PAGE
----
The question often comes up for those who have made a decision to stop making mortgage payments, should I list the home for sale as a short sale, since it is upside down now?  The answer is yes, but you have to put a very sellable price on it, otherwise you will end up in the same situation 95% of everyone else, which is that they put too high a listing price on it, and it never sells even after reducing the price several times, and then it goes into foreclosure anyway.  Get it sold now at a low short sale price.

    If you must, stop making mortgage payments and let the bank foreclose, but take care of your family and your needs as you grow older.

    If you need to consider selling your home, because you are in default right now or will be soon, email me or call me to discuss your options.  As a Realtor and retired real estate attorney, I would be glad to share whatever I know with you.  For those who have to make the hard financial decision, it is not wrong to stop making mortgage payments.

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  • Filed under: Foreclosures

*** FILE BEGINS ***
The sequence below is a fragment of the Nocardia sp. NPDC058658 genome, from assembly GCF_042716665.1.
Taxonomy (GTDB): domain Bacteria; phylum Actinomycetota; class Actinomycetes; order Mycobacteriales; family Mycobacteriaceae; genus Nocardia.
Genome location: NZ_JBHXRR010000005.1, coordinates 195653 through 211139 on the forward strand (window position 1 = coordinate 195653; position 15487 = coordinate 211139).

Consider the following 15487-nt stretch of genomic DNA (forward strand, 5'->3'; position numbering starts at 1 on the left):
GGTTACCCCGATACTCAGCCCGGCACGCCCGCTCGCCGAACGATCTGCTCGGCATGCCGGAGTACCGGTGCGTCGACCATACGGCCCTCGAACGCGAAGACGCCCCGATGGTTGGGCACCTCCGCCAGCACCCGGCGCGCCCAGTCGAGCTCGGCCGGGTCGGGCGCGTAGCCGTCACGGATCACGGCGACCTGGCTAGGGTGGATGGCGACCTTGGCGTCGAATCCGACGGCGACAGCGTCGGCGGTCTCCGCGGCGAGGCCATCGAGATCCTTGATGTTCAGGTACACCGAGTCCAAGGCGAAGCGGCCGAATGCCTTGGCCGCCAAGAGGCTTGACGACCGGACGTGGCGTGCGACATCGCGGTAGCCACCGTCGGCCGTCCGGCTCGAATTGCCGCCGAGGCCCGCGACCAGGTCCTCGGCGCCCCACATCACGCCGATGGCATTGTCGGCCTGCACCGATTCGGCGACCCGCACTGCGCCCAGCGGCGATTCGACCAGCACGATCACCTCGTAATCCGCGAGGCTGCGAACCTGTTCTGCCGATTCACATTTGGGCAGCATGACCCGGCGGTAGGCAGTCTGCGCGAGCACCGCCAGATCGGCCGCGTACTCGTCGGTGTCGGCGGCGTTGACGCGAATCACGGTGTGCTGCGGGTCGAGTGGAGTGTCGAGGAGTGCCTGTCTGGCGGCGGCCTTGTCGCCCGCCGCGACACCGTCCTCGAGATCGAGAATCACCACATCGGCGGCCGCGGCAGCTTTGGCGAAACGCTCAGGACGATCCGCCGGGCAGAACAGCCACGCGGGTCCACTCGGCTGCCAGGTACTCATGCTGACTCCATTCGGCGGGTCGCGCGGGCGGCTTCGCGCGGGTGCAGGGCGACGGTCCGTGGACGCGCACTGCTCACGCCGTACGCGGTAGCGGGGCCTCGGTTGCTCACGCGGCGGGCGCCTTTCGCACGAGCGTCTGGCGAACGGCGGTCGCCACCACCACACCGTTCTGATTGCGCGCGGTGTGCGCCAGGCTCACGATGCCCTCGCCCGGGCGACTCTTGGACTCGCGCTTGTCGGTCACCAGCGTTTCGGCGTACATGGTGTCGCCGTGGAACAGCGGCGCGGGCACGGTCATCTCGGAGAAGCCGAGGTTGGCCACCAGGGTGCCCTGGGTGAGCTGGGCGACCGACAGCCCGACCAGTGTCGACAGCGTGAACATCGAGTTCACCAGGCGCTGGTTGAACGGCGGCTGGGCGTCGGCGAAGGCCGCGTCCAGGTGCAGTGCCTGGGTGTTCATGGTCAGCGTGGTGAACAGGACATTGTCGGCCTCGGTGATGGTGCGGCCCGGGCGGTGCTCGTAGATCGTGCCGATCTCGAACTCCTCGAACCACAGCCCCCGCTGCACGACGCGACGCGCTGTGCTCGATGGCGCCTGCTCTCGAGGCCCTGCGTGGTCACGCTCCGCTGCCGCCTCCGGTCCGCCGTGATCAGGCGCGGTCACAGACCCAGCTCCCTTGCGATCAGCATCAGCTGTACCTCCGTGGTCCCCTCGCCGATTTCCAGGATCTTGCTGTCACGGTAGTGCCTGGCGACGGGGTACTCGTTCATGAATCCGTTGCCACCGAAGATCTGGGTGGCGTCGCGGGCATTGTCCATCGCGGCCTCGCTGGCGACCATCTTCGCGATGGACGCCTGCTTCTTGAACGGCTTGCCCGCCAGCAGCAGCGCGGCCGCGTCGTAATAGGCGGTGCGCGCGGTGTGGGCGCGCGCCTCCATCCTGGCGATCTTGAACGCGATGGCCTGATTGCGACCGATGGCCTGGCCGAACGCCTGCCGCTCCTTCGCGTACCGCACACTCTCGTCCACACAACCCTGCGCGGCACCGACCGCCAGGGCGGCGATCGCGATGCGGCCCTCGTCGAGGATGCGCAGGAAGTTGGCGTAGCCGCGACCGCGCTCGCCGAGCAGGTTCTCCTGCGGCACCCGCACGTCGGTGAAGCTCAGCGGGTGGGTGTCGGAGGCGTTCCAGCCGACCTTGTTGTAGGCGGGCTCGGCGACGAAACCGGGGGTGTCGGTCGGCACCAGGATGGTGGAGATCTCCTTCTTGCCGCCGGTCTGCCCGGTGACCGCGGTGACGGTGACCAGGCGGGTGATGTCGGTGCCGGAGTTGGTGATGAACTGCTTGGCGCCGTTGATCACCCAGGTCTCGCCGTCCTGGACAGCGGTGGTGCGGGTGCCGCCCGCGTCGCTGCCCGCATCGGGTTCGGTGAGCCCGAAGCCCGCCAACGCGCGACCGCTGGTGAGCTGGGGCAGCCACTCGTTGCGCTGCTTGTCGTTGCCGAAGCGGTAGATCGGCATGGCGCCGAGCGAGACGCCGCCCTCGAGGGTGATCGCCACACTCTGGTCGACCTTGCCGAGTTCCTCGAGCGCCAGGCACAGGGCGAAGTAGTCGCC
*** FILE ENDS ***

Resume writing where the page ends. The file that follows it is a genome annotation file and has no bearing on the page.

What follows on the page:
• Sequim foreclosure home for sale – One acre country home just outside of Sequim, Washington now in default and foreclosure and must be sold fast.  This is a fine two-story Colonial custom home with over 3,400 square feet, a 3-car attached garage with a very high ceiling, a glass sun room, a large kitchen with lots of custom built cabinets, and an unusually large laundry room just off the kitchen, which doubles as a mud room from the garage.  This home has  3 bedrooms, one den, and one extra room.

    As the photos show here, this really is a beautiful home.  The yard and the house are looking a bit run down right now precisely because the mortgage is in default and will be sold at a foreclosure sale unless someone snatches it up at cost.  The sellers will net zero on this sale at $510,000.  Update:  Price just reduced by seller to $460,000.  Must be sold fast. This house was originally listed for sale at $699,000, but this real estate market has taken a toll on many sellers, and buyers now have the opportunity to walk in and pick this stunning property and home up for bargain price.